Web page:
Monday, March 15, 2010

First Phoebe = Spring!

Spring arrived officially at First Landing State Park in Virginia Beach on the 1145 net run of Thursday, March 11th in net C5. The season's first member of the flycatcher family, Tyrannidae , a second-year Eastern Phoebe, was in the net. As I extracted the bird it snapped its bill together to remind me that it eats flies and to assure me that winter weather is past.

The Picidae Quartet

Last Thursday and Friday, March 10th and 11th, as the temperatures warmed to the upper 50s and into the 60s, woodpeckers were suddenly active about the station. And for the first time this season, woodpeckers found the nets.

The male Pileated pictured was an old friend--of Jethro Runco, the first station bander! This bird, which I aged as an after-third-year bird by virtue of three generations of primary coverts, was banded by Jethro in the spring of 2006 as a third-year bird, meaning that this individual hatched in the Park during the 2004 breeding season. He was fit and trim and weighed 264 grams or 9.25 ounces. (You thought he would weigh more, did you not?) The Yellow-bellied Sapsucker is a handsome second-year male by virtue of the retained, brown, juvenile, body feathers on his breast (among other things). The male Hairy is a fine third-year bird because of retained, worn, inner primary coverts on his wings.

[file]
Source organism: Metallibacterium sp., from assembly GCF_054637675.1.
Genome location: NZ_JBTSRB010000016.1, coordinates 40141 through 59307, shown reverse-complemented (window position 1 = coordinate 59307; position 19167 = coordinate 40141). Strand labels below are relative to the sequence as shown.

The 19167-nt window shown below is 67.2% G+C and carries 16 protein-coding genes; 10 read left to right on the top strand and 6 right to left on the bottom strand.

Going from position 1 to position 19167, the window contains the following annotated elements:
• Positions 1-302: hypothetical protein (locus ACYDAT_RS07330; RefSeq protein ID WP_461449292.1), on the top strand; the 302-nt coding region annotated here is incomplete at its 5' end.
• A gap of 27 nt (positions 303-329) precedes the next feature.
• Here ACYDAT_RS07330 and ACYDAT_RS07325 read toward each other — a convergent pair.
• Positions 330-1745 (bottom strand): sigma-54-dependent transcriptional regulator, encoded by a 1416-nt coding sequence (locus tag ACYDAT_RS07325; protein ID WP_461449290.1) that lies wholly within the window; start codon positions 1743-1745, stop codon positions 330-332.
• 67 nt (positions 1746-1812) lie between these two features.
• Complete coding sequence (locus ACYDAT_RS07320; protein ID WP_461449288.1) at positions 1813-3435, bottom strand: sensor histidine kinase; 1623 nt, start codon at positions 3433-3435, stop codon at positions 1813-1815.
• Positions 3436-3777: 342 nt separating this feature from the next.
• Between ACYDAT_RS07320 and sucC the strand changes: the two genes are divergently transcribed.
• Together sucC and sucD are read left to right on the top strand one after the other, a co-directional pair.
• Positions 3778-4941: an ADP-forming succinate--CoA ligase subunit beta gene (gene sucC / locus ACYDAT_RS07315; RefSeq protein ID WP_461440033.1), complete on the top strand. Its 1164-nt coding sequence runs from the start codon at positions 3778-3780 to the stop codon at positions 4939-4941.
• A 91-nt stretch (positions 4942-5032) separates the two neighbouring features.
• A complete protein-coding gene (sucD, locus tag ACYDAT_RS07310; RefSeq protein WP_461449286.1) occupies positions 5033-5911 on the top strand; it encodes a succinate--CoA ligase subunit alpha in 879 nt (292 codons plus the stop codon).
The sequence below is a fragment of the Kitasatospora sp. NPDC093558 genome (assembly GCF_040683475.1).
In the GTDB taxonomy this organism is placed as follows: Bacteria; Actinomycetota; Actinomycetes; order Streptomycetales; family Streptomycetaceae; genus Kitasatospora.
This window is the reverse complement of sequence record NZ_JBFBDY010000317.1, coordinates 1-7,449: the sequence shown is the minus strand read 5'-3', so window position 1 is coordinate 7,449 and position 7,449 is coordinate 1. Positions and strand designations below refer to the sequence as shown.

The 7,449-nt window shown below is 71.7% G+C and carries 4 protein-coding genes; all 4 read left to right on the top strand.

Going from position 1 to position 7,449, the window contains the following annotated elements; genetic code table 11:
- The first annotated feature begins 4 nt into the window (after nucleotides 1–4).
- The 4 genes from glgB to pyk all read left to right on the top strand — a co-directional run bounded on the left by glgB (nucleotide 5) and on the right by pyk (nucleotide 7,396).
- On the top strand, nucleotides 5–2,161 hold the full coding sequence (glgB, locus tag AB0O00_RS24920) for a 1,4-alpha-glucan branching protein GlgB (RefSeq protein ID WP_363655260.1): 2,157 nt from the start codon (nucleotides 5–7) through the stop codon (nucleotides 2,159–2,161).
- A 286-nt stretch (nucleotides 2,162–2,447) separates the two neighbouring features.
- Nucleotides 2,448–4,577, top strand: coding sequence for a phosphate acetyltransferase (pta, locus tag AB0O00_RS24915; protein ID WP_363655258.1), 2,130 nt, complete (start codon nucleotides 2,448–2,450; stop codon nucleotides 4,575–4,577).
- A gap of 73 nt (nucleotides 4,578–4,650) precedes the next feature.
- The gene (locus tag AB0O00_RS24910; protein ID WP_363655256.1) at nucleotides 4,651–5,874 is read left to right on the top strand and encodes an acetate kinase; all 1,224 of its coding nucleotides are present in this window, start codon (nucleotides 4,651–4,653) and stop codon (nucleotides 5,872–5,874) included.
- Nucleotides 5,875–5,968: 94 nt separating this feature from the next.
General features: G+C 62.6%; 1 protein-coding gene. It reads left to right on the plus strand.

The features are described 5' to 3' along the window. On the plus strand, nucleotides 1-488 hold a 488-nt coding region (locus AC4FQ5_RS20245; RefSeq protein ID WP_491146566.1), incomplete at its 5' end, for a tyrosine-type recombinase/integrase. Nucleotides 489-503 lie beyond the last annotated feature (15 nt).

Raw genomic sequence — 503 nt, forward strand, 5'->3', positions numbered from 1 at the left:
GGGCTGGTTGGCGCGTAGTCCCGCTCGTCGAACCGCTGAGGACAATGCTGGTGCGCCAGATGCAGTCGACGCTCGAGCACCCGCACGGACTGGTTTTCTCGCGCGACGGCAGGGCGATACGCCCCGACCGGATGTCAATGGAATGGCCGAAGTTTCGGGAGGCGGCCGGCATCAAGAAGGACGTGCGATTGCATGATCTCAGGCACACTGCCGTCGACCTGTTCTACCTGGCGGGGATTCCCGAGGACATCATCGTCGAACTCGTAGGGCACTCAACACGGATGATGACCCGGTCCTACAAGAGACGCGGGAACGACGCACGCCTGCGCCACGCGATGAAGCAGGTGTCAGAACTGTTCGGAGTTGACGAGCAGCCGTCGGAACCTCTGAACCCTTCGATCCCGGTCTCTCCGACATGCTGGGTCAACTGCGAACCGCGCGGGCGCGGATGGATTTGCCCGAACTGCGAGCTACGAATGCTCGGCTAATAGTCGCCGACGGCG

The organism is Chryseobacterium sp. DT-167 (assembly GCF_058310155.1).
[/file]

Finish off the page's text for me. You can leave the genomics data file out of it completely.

As for the Red-bellied female, she would not hold still for a picture until I agreed to let her grab my thumb (we reached an agreement that she would not peck a hole in it). The resulting image does not reveal how beautiful an after-third-year bird she is.

Friday, March 12, 2010

First Bahamas Piping Plover Re-sighted!!

Today at Little Talbot Island, Duval County, FL, Pat and Doris Leary re-sighted and photographed the first marked Bahamas Piping Plover. The Learys are devoted shorebirders and have re-sighted untold numbers of marked waterbirds in Florida for many years.

The plover was captured and marked on February 17 on a sand flat near South Blanket Sound, Andros Island and was the last of the 57 birds banded in The Bahamas in the 2010 Environment Canada/Bahamas National Trust project. It is ~440 air miles from the Andros capture location to Little Talbot Island.

At Andros the bird was aged as after-second-year and was sexed as likely male. Today's picture shows that the definitive pre-alternate molt has proceeded by the distinct black forehead and breast band, together with the orange base to the bill. The band combination is upper left leg black flag, lower leg black over orange; upper right leg no band, lower left white.

Please be alert for banded Piping Plovers as they migrate to their breeding grounds this spring. They are coming; more will arrive soon.

Tuesday, March 9, 2010

Rusty Blackbird Road Trip

The Rusty Blackbird is declining for reasons which are poorly understood. Given the robust populations of many blackbird species in North America this is surprising to many birders. Sadly it is real. The Rusty Blackbird Working Group was formed in 2005 to discover and understand the cause(s) of the decline. http://nationalzoo.si.edu/ConservationAndScience/MigratoryBirds/Research/Rusty_Blackbird/default.cfm